Some of the topics are pretty abstract, and I would have liked to see some more code and concrete examples
Melika Barzegaran
Jun 25, 2020 rated it it was ok
Shelves: computer-science
I'd heard about domain-driven design and had read about that here and there, and I wanted to know more. So, I picked up this book.

Disappointingly, reading it was a very painful experience. Ideas were scattered and lacked focus. Examples were unnecessarily complicated and lacked enough context to be educational. Sentences were repeated and repeated again without adding much value. The whole idea of the book could be simply presented in a blog post.

If you're like me and want to know more about dom
Feb 02, 2016 rated it really liked it
Please take this with grain of salt; most of my reading of this book was fast reading.

What I like about this book is that there is a genuine trial to bring examples to the various concepts. This is done throughout the book.

What I don't like:
- Too much repetition and too verbose
- I feel that the statements are structured in a way that makes it really hard for fast reading
- Even with examples, sometimes I feel it's too much theory
Erika RS
Dec 28, 2012 rated it really liked it
Shelves: software, owned, physical
See elsewhere for my more detailed summary.

The short summary is that Domain-Driven Design is a great book for any programmer or software designer who wants to deepen their ability to model application domains. Evans describes why domain modelling is important and sets out a number of patterns for achieving better models. He has a good grasp of real world complexities and, because of that, insists that a model must be implementable if it is to be successful. Any overlap between the model and the
Vlad Ardelean
Jun 16, 2021 rated it it was ok  ·  review of another edition
Shelves: ex-prio, tech, heavy
Far too long, generic to the point where it doesn't really say anything, ideas in it are not too far from trivial.

There are a lot of positive reviews for this book, and I started reading it because I saw them, and because I also saw recommendation for this book in a lot of other books that I read. However now that I finished it, I think it is the most overrated book I read.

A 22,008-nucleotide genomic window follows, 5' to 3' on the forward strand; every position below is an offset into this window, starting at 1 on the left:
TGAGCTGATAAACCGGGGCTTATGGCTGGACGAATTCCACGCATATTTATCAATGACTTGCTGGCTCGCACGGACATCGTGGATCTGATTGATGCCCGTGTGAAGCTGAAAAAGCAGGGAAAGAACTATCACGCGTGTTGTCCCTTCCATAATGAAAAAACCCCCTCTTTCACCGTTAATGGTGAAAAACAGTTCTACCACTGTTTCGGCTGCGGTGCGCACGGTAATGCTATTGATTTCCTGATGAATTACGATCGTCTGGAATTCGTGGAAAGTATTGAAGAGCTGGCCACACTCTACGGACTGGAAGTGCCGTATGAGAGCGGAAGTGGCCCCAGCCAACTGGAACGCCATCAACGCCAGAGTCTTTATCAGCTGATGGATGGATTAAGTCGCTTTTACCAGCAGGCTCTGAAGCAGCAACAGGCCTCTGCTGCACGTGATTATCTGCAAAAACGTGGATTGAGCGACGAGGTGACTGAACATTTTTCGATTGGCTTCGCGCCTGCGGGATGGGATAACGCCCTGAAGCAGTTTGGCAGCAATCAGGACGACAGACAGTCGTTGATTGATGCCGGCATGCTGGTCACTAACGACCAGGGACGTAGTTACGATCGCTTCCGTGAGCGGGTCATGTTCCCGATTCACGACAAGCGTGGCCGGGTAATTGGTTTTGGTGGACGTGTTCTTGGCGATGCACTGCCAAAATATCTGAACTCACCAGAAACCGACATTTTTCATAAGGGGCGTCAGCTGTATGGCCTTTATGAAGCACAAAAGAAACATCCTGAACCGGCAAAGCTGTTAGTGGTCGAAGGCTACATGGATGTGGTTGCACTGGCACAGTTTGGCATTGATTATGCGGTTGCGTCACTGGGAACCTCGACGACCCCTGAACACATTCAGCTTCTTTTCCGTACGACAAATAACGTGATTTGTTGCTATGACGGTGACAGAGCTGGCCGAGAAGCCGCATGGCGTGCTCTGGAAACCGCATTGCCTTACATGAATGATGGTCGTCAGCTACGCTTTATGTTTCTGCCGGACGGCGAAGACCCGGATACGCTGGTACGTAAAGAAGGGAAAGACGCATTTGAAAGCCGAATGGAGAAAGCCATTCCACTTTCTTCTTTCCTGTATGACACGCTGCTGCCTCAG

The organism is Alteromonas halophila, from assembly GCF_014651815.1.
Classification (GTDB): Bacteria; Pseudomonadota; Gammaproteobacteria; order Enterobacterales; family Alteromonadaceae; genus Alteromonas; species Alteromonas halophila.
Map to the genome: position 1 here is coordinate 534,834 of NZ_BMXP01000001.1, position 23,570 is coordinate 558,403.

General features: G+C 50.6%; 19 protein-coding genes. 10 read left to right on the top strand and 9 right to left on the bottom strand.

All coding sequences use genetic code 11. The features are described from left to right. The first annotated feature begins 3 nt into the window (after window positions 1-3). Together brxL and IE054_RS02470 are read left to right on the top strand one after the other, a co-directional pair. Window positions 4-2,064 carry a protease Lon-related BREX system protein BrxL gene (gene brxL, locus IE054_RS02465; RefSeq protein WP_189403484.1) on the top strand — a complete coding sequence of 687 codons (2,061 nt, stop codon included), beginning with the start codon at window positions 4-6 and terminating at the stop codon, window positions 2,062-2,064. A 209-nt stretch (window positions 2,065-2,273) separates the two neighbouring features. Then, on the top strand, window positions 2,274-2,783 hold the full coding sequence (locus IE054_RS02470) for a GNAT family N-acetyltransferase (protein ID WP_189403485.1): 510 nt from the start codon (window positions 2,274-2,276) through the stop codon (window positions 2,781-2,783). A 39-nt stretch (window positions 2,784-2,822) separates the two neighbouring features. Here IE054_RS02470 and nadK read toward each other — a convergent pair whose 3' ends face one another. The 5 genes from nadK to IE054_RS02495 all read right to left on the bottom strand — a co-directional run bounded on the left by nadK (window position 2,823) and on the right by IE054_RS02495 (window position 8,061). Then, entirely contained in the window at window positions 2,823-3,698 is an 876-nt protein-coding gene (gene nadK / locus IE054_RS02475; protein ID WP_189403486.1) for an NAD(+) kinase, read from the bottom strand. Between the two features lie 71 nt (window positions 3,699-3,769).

So why am I so different from the majority here? Why do I consider this book to be a waste of one's time, when so many smart
Jan 29, 2010 rated it it was amazing
Been reading this on and off for a while now. I would put this on the "must read" shelf of anyone involved in the development side of software engineering, including programmers, designers, architects, even development managers. It presents a lot of important points and topics that some developers sort of know or understand but never clearly defined and put forth. There are best practices on patterns, approaches to design and development, architecture, and communication.

It takes OO development u
Apr 12, 2012 rated it really liked it
Excellent software engineering book. It presents a working strategy for writing and organizing software code in classes and packages in a clean and usable environment. The book presents a "common language" concept that improves communication between team members and between the team and stake holders. It presents strategies for managing code by associating class names and packages with specific functionalities, proving and common understanding of what-goes-where for a team working with domain dr ...more
Nov 05, 2019 rated it really liked it
Initially I decided not to write a review since I found a bunch of people who shared my impressions of the book and whose reviews put those impressions to words in a far more eloquent and analytical manner than I ever could but in the end it feels a shame not to say anything.

All in all, DDD was in many ways a great read, worthy of its highly lauded cult status - the ideas it presented, especially at the time of its writing, were almost groundbreaking. To top it off, the methodology it proposes s
Dec 16, 2018 rated it liked it
Shelves: computer-science
A lot of the concepts from this book should be obvious to an experienced software developer. Despite this, it was an important read.

The book is too lengthy, so I scanned it from time to time. I also supported my reading with browsing the ideas from the book on the internet.
Jose  Seco Sanz
May 11, 2015 rated it really liked it
There is a lot of things to learn in here. Probably I should read it again.
Rezaul Karim Sajib
Oct 21, 2018 rated it really liked it
This book is the bible for the software engineers. It' clearly changes the thinking perspective of every software engineer. Even though it is a "must read"book for developers who are willing to implement the domain driven design in their application, but in my opinion, others can also hugely benefitted from this book. I cannot give full 5 stars because this book can have more elaborated examples and it is hard to understand some of the concepts for less experienced developers. Nevertheless, I hi ...more